Impaired resensitization and recycling of the cholecystokinin receptor by co-expression of its second intracellular loop

Xi Qin Ding, Rammohan V. Rao, Susan M. Kuntz, Eileen L. Holicky, Laurence J. Miller

Research output: Contribution to journalShort survey

11 Scopus citations

Abstract

Intermolecular interaction represents an important theme in regulation of intracellular trafficking of organelles that can be interrupted by competitive overexpression of a relevant molecular domain. We attempted to identify the functional importance of intracellular domains of the cholecystokinin (CCK) receptor by their over-expression in receptor-bearing Chinese hamster ovary (CHO-CCKR) cell lines. Although clathrin-dependent endocytosis and recycling of this receptor are well-established (J Cell Biol 128:1029-1042, 1995), any influence of distinct receptor domains is not understood. In this work, constructs representing each of the intracellular domains of the CCK receptor were coexpressed with wild-type receptor, and stable clonal cell lines were selected. Each was characterized for ligand binding and agonist-stimulated biological activity (inositol 1,4,5-trisphosphate generation), desensitization, resensitization, receptor internalization, and recycling. Each cell line expressed normal CCK radioligand binding, signaling, internalization, and desensitization. Three independent cell lines that coexpressed the 25-residue second intracellular loop domain exhibited deficient resensitization. In morphological assessment of receptor trafficking, this construct was also shown to interfere with receptor recycling to the plasma membrane. As a control, recycling of an unrelated G protein-coupled receptor was demonstrated to occur normally in this cell line. These observations suggest that rather than representing passive cargo within an endosome, a receptor can influence its own trafficking within the cell.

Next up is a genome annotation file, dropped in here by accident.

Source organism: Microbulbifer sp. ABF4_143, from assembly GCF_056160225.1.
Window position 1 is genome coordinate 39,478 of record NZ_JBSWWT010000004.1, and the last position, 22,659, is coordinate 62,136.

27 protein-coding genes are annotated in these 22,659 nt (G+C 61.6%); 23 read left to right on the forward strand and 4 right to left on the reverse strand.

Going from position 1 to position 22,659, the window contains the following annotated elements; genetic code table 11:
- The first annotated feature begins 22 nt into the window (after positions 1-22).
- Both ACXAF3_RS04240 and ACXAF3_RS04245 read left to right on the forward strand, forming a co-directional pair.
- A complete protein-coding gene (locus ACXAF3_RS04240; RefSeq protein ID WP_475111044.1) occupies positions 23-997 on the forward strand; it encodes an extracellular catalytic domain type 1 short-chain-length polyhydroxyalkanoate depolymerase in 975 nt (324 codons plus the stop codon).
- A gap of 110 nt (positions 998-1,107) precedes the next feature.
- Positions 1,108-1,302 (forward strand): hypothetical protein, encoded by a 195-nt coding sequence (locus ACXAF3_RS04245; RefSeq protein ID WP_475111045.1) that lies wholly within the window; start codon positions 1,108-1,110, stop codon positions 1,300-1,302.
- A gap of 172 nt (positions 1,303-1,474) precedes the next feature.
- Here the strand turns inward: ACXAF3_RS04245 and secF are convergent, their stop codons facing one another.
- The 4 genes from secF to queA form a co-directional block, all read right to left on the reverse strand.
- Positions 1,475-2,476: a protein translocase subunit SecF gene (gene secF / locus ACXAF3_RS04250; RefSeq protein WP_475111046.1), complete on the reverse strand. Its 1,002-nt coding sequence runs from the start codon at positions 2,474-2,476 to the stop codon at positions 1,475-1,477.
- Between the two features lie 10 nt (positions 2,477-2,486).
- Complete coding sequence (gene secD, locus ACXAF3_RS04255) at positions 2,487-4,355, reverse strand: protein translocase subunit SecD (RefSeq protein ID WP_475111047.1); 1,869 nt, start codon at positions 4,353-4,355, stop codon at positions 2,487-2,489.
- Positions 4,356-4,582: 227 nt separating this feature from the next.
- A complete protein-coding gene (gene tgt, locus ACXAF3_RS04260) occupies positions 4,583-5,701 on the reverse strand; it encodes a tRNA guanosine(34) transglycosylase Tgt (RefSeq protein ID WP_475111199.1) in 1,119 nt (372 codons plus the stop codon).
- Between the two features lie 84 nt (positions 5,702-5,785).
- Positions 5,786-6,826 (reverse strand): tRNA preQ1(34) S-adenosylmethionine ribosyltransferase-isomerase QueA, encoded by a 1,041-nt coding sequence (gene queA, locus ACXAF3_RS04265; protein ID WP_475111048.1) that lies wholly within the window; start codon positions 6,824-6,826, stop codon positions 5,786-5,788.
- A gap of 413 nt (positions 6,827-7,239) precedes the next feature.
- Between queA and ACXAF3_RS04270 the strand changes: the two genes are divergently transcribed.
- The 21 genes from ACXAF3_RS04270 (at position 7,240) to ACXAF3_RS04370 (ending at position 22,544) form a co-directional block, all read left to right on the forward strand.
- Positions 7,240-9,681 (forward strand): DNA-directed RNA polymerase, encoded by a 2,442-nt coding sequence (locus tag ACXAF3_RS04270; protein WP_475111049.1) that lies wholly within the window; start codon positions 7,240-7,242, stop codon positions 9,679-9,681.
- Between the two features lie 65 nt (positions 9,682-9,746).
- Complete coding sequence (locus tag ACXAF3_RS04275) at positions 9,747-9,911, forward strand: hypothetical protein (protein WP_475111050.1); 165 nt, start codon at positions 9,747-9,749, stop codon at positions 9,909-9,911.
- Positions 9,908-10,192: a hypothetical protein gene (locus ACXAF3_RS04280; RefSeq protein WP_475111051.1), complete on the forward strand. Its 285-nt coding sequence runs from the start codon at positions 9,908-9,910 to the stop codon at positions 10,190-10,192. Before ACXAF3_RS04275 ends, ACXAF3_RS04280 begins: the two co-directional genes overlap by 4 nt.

Original languageEnglish (US)
Pages (from-to)1424-1433
Number of pages10
JournalMolecular pharmacology
Volume58
Issue number6
DOIs
StatePublished - Jan 1 2000

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ASJC Scopus subject areas

  • Molecular Medicine
  • Pharmacology

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